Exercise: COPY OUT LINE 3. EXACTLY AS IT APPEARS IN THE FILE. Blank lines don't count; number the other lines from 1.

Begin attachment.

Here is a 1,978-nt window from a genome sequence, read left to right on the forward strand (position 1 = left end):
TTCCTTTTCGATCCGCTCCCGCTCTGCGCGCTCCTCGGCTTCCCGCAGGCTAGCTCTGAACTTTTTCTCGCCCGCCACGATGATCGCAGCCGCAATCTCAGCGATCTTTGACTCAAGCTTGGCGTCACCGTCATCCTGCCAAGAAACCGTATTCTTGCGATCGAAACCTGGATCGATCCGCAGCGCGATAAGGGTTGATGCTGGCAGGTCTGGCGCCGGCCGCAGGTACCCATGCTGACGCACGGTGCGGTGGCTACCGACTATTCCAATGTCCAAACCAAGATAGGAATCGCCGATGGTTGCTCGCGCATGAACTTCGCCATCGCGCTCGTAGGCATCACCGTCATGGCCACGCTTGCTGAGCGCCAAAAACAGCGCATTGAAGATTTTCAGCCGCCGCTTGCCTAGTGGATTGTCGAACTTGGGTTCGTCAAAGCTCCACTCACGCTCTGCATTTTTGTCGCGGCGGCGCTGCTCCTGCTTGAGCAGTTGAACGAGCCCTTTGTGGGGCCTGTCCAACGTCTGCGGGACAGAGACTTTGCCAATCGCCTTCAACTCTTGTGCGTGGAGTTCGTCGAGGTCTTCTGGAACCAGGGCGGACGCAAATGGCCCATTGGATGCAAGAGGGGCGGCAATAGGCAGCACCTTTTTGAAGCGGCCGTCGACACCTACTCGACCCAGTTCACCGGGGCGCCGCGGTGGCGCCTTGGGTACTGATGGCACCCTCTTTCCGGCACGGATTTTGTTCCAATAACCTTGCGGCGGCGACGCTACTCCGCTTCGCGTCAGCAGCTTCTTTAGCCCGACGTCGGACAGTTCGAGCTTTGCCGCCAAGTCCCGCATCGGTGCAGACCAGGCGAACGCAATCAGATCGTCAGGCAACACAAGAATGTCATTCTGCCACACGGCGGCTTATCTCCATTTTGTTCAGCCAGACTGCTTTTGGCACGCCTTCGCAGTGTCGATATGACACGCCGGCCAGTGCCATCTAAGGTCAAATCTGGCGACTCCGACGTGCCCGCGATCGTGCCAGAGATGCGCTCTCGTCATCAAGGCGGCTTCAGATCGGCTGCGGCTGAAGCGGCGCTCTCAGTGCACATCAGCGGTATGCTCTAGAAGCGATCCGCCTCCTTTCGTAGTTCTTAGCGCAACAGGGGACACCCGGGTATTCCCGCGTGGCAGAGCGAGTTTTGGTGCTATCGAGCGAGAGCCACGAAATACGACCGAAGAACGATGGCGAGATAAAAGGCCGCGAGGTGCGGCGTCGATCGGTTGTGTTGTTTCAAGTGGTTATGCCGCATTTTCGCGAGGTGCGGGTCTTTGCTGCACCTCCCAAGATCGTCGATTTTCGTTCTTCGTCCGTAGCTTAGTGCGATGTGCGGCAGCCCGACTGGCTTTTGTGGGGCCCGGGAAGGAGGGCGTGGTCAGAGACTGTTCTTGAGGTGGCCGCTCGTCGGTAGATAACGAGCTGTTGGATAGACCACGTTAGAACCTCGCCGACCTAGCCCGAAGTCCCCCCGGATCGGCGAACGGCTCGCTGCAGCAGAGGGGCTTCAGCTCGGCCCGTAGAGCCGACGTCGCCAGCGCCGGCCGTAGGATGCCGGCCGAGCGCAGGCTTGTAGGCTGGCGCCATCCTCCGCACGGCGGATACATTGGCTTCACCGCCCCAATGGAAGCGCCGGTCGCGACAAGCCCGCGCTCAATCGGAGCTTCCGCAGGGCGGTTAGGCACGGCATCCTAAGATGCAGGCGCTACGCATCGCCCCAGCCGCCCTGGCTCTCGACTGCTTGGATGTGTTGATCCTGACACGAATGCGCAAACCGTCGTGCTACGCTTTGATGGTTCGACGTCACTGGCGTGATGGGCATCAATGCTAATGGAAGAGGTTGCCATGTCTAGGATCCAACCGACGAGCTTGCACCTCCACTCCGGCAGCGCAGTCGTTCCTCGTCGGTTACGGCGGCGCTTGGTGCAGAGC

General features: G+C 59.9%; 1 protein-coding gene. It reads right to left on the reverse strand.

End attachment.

General features: G+C 59.9%; 1 protein-coding gene. It reads right to left on the reverse strand.